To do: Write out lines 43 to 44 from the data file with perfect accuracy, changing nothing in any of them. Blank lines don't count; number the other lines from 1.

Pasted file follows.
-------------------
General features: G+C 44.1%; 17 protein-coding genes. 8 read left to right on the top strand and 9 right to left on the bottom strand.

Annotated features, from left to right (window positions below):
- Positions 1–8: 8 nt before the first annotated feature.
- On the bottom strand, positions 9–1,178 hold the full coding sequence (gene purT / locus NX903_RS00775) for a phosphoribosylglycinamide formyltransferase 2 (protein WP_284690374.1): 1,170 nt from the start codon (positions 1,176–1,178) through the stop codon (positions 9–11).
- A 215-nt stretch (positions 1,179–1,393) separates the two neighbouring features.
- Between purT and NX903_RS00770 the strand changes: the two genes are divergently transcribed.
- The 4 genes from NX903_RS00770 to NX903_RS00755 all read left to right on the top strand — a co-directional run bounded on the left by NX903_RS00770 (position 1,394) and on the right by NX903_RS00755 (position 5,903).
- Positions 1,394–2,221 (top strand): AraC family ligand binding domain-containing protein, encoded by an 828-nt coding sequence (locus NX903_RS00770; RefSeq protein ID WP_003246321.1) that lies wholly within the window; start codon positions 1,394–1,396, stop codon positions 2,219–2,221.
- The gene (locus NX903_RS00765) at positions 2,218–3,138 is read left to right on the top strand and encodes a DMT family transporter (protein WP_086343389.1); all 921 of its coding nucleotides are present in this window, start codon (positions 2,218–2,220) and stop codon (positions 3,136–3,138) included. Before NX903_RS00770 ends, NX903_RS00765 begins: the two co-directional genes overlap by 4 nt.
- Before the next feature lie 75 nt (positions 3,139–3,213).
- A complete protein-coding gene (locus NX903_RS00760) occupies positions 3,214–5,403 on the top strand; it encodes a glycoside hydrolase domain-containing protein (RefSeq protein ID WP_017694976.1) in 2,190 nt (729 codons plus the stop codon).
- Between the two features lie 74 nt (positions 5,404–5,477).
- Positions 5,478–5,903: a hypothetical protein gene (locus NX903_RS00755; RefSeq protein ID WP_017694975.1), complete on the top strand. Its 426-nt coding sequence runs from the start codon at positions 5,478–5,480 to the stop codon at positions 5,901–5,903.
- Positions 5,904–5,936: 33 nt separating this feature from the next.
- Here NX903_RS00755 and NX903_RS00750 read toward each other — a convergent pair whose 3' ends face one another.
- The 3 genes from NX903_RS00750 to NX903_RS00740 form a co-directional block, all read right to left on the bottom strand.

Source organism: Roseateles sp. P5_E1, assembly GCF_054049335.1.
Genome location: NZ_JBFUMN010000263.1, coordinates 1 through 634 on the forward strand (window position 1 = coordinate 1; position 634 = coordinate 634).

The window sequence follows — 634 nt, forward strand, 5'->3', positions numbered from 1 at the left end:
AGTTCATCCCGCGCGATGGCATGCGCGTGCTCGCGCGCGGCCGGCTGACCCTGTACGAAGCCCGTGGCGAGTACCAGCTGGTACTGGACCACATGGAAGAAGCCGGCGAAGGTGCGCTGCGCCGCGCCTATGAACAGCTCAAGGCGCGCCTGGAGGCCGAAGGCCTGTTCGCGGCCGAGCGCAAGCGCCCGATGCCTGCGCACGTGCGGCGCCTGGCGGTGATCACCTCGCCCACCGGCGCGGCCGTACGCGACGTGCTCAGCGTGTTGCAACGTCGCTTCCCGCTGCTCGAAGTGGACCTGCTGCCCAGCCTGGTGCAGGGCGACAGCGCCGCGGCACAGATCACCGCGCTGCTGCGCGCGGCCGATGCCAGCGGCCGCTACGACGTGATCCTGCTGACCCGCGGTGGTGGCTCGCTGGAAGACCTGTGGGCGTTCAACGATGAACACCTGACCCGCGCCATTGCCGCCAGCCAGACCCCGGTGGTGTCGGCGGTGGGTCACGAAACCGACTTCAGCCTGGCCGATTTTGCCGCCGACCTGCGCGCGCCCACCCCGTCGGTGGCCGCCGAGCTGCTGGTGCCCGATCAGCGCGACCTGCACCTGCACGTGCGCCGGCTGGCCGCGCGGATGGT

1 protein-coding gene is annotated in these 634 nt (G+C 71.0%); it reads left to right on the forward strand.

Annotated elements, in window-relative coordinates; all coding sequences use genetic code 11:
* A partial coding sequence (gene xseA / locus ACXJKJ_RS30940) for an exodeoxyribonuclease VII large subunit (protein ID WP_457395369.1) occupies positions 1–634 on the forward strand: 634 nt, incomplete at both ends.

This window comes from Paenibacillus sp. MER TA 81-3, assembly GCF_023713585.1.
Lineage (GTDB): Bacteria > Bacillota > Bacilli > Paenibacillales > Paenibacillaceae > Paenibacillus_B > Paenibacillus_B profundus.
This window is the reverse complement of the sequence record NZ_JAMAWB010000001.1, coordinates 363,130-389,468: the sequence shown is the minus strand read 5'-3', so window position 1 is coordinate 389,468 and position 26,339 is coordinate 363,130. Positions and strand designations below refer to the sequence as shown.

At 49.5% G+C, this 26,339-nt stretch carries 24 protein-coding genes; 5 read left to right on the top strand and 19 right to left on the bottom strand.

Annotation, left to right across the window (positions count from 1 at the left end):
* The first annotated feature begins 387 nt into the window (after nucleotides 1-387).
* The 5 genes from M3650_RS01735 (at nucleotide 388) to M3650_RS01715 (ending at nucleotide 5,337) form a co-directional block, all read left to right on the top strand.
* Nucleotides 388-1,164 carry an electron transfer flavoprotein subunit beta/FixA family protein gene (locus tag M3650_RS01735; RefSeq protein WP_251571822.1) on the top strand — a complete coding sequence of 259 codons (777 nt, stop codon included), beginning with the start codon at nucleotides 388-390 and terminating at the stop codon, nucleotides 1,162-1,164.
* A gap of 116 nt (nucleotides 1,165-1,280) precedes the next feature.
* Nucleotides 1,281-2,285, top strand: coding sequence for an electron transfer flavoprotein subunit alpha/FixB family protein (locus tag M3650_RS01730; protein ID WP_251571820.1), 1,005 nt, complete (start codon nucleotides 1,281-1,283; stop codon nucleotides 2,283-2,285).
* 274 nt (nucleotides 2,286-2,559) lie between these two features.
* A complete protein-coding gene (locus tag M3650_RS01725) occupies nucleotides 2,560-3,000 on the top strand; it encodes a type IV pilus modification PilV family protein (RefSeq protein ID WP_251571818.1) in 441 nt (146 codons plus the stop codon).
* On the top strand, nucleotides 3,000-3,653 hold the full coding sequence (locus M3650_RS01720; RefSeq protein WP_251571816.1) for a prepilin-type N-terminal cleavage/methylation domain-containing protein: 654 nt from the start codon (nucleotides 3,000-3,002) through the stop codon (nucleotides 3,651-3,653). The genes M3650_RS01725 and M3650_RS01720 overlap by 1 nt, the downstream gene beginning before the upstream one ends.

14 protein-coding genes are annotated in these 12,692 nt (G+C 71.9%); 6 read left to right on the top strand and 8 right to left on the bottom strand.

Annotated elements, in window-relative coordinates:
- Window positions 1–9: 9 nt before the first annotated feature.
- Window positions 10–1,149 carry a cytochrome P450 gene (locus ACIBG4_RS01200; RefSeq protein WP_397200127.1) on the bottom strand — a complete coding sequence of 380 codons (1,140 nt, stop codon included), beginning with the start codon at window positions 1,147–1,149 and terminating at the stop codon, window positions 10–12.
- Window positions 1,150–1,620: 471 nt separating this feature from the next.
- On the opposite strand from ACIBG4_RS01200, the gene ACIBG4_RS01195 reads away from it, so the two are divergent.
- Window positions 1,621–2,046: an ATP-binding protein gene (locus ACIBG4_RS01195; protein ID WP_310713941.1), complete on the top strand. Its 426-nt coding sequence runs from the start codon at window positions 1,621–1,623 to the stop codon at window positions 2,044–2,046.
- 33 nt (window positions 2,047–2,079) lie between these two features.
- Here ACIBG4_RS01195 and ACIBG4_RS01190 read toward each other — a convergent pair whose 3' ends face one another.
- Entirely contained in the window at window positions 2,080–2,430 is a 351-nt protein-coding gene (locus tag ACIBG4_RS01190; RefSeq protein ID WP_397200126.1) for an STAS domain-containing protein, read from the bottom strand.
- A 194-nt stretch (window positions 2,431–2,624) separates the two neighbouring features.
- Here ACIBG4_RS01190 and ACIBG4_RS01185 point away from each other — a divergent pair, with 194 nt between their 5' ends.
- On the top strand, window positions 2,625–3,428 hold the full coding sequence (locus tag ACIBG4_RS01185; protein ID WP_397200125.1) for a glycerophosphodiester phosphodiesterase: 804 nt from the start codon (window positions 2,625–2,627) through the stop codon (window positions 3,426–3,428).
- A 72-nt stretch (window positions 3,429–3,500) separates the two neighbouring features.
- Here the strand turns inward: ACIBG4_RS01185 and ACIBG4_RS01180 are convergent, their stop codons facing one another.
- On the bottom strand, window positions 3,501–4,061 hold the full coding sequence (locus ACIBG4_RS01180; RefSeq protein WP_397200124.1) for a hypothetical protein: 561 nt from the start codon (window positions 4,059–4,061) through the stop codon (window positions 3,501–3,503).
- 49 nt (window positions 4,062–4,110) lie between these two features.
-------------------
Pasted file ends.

- Window positions 1,621–2,046: an ATP-binding protein gene (locus ACIBG4_RS01195; protein ID WP_310713941.1), complete on the top strand. Its 426-nt coding sequence runs from the start codon at window positions 1,621–1,623 to the stop codon at window positions 2,044–2,046.
- 33 nt (window positions 2,047–2,079) lie between these two features.